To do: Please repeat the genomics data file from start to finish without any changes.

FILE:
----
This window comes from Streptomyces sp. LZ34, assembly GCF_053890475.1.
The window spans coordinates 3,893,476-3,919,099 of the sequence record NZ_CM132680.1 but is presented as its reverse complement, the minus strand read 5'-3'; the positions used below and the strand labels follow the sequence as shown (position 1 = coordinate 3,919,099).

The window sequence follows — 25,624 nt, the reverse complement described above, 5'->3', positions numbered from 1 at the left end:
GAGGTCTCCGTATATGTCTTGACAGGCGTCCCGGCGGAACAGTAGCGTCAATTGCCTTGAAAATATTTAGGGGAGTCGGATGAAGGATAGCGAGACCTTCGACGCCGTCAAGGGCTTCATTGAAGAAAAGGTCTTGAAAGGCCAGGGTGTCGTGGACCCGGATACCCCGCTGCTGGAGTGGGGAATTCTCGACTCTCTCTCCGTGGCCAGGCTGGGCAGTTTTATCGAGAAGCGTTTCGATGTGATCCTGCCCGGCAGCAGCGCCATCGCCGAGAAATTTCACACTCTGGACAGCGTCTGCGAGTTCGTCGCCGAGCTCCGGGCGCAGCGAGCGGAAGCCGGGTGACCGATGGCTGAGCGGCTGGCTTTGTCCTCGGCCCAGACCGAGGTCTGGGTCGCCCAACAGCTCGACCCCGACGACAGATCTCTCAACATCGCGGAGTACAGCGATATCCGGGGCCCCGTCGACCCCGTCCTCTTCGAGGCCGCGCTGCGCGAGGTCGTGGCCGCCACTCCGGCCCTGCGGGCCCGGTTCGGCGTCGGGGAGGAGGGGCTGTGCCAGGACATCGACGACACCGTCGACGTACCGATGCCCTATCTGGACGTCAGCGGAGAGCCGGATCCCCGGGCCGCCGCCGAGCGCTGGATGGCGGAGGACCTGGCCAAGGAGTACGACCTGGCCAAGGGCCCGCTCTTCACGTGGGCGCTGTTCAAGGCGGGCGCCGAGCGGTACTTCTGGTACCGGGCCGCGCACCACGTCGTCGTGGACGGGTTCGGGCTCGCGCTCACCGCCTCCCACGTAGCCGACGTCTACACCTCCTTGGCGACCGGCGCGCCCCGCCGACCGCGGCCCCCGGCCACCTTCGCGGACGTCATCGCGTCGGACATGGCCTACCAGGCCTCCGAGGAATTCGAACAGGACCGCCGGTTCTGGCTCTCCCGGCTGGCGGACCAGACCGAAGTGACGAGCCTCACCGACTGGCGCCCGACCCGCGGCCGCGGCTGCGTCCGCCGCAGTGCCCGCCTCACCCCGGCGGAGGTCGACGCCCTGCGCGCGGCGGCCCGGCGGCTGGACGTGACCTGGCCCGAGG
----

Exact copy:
This window comes from Streptomyces sp. LZ34, assembly GCF_053890475.1.
The window spans coordinates 3,893,476-3,919,099 of the sequence record NZ_CM132680.1 but is presented as its reverse complement, the minus strand read 5'-3'; the positions used below and the strand labels follow the sequence as shown (position 1 = coordinate 3,919,099).

The window sequence follows — 25,624 nt, the reverse complement described above, 5'->3', positions numbered from 1 at the left end:
GAGGTCTCCGTATATGTCTTGACAGGCGTCCCGGCGGAACAGTAGCGTCAATTGCCTTGAAAATATTTAGGGGAGTCGGATGAAGGATAGCGAGACCTTCGACGCCGTCAAGGGCTTCATTGAAGAAAAGGTCTTGAAAGGCCAGGGTGTCGTGGACCCGGATACCCCGCTGCTGGAGTGGGGAATTCTCGACTCTCTCTCCGTGGCCAGGCTGGGCAGTTTTATCGAGAAGCGTTTCGATGTGATCCTGCCCGGCAGCAGCGCCATCGCCGAGAAATTTCACACTCTGGACAGCGTCTGCGAGTTCGTCGCCGAGCTCCGGGCGCAGCGAGCGGAAGCCGGGTGACCGATGGCTGAGCGGCTGGCTTTGTCCTCGGCCCAGACCGAGGTCTGGGTCGCCCAACAGCTCGACCCCGACGACAGATCTCTCAACATCGCGGAGTACAGCGATATCCGGGGCCCCGTCGACCCCGTCCTCTTCGAGGCCGCGCTGCGCGAGGTCGTGGCCGCCACTCCGGCCCTGCGGGCCCGGTTCGGCGTCGGGGAGGAGGGGCTGTGCCAGGACATCGACGACACCGTCGACGTACCGATGCCCTATCTGGACGTCAGCGGAGAGCCGGATCCCCGGGCCGCCGCCGAGCGCTGGATGGCGGAGGACCTGGCCAAGGAGTACGACCTGGCCAAGGGCCCGCTCTTCACGTGGGCGCTGTTCAAGGCGGGCGCCGAGCGGTACTTCTGGTACCGGGCCGCGCACCACGTCGTCGTGGACGGGTTCGGGCTCGCGCTCACCGCCTCCCACGTAGCCGACGTCTACACCTCCTTGGCGACCGGCGCGCCCCGCCGACCGCGGCCCCCGGCCACCTTCGCGGACGTCATCGCGTCGGACATGGCCTACCAGGCCTCCGAGGAATTCGAACAGGACCGCCGGTTCTGGCTCTCCCGGCTGGCGGACCAGACCGAAGTGACGAGCCTCACCGACTGGCGCCCGACCCGCGGCCGCGGCTGCGTCCGCCGCAGTGCCCGCCTCACCCCGGCGGAGGTCGACGCCCTGCGCGCGGCGGCCCGGCGGCTGGACGTGACCTGGCCCGAGG